If we could create a new UI for math, what would people do with it? Well, maybe it's nothing beyond a curiosity. Maybe people already know all the math they have any use for in daily life. How often do you say "if only I had a way to solve a differential equation right now?"
But maybe not. The Romans probably thought that the plebians would never have a use for multiplication. But it turns out that if you understand multiplication then you find uses for it every day. IBM famously didn't think anybody would have a use for a computer in their home, until Apple proved otherwise. When tools get cheaper and easier, people find whole new uses for them. They apply them not just to different problems but to different types of problems.
The basic concept of a system of differential equations isn't hard to grasp at all. "This jet is burning fuel to accelerate. But the faster it goes, the more air resistance it runs into, which slows it down. The amount it speeds up or slows down also depends on how much it weighs, which decreases as it burns fuel." Differential equations are a way of describing scenarios where several interrelated variables are changing over time and the value of one variable at any instant affects the rate of change of another variable. The concept is easy, but answering questions like "how much fuel does the jet have to burn to reach Mach 1" turns out to require some astoundingly difficult squiggle-manipulation.
But situations with variable, interdependent rates of change are everywhere. If you were really good at differential equations -- or whatever the post-Kill-Math replacement is for them -- you might find reasons to use them every day. You would instinctively see them under the surface of the physical, ecological, and economic systems you interact with every day. You'd feed them (somehow) into your interactive visualizer, or whatever it is, and play with the simulation until you understood how to subtly prod the real system to elicit the results you want.
You would, in short, have what would seem like superhuman intelligence to the people of today. You'd do things we could barely dream of.
Imagine if we could use computers to make that level of understanding accessible to people of merely average brainpower.
Man. That's the kind of thing Silicon Valley should be working on. Not "how do we get users to report everything they do to us through their cell phones so we can sell behaviorally targeted advertising".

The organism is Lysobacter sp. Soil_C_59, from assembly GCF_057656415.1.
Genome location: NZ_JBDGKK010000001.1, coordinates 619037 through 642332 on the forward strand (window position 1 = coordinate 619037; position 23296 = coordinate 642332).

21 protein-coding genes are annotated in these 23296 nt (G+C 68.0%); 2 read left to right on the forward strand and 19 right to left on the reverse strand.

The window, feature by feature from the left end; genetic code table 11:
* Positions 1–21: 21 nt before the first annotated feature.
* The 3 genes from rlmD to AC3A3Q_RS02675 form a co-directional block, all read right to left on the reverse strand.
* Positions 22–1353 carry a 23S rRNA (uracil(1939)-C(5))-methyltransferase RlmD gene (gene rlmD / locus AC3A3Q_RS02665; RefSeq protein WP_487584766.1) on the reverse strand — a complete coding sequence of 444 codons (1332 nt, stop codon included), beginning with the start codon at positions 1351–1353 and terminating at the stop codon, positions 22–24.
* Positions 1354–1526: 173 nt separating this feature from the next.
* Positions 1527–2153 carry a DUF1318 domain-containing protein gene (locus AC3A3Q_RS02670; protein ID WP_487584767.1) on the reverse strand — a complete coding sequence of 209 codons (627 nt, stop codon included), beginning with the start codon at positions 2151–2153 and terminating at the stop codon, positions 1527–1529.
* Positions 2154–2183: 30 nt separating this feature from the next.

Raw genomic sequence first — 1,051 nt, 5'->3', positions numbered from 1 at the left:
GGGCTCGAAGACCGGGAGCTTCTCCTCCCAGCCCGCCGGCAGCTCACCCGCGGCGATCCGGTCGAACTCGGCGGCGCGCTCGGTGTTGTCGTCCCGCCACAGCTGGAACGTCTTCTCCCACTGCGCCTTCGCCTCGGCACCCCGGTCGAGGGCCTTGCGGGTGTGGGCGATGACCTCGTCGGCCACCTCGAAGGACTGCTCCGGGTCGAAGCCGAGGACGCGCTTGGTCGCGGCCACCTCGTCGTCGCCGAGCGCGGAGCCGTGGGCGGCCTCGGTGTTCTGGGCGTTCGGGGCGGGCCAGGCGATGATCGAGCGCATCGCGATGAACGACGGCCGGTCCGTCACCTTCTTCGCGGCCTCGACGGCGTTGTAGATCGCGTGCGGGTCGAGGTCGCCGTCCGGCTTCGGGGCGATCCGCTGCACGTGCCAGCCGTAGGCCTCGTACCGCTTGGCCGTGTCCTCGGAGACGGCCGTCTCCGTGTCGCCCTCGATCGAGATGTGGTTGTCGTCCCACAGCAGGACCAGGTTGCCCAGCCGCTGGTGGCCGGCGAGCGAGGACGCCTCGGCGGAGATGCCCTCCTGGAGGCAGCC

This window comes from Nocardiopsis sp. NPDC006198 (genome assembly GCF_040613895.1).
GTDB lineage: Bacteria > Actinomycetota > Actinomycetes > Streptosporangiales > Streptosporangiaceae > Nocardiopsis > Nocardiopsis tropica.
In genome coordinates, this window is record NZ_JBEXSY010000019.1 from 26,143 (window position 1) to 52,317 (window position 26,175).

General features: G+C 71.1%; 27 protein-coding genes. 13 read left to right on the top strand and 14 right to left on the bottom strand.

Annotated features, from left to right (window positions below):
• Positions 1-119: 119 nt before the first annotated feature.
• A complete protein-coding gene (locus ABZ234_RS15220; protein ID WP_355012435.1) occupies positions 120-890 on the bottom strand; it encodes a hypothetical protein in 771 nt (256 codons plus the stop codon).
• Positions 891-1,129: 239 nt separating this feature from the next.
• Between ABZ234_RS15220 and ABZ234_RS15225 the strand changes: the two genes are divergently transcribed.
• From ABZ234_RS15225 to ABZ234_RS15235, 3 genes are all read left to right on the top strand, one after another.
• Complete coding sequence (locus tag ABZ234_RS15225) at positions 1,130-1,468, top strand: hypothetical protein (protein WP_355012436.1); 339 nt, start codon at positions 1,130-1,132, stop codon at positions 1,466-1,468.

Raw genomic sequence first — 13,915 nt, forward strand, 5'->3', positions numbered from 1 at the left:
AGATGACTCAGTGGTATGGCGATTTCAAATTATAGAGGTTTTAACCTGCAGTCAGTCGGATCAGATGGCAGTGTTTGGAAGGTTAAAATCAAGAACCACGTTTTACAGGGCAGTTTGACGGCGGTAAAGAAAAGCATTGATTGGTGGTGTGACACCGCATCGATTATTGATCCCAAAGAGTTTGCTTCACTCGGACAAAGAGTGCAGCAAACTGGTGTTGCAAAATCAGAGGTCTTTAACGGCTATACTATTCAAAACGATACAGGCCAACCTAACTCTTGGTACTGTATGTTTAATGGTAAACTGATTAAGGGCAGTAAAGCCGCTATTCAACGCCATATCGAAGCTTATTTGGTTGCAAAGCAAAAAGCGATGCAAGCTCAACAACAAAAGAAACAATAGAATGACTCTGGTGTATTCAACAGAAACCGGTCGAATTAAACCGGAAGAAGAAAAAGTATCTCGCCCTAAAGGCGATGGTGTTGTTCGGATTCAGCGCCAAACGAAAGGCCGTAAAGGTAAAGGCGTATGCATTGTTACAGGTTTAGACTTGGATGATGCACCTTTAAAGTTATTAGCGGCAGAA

I saw an amazing talk yesterday by my favorite computer-idea-guy, Bret Victor. (The same Bret Victor` who wrote "Kill Math".)
This time, he's talking to an audience of engineering students about the possibilities available to them in their careers. The talk is called Inventing on Principle. The video is almost an hour long but worth watching all the way to the end.
There's two parts. First he talks about the principle that guides his inventions, which is that creative people need tools that give them a direct connection to their work. Ideas are precious and fragile, and there are all sorts of ideas that you'll never even think of if your tools are keeping you disconnected from your work.
He has some jaw-dropping demos of what programming, circuit design, and animation might be like if we had tools that truly connected our hands to the essence of what we're doing. If we didn't have to spend most of our brainpower guessing how the computer is going to interpret our instructions. "This is what it might be like to design an algorithm without a blindfold on.", he says. Bret's a very humble person. He doesn't say things like that lightly. He really means it; after catching a glimpse of how things could be in a better world, coming back to the tools we have now feels so primitive.
The second half of the talk is about other people who invented things according to their own guiding principles, like Larry Tenser who went on a personal crusade against modes in software. Bret suggests this path to the students as an alternative to the career paths that are usually offered to engineers (e.g. "define yourself by the skill that you're good at"). He points out it's more like being a social activist except that you try to change things by inventing instead of changing things by organizing people. He talks about how you might try to find a principle of your own, if you choose this path.
This is inspiring, and it comes at just the right time for me since over the last year I've gotten increasingly disillusioned with the software industry. I spent 2008-2012 trying to make things according to Mozilla's principles, not my own. Before that, I spent 2005-2008 trying to make things according to Aza's principles, or more accurately according to Aza's dad's principles. Working on other people's dreams isn't enough to motivate me anymore. I want to do my own thing. This might involve leaving the software industry or it might involve starting my own company. Either way, examining my guiding principle(s) will have to be part of it.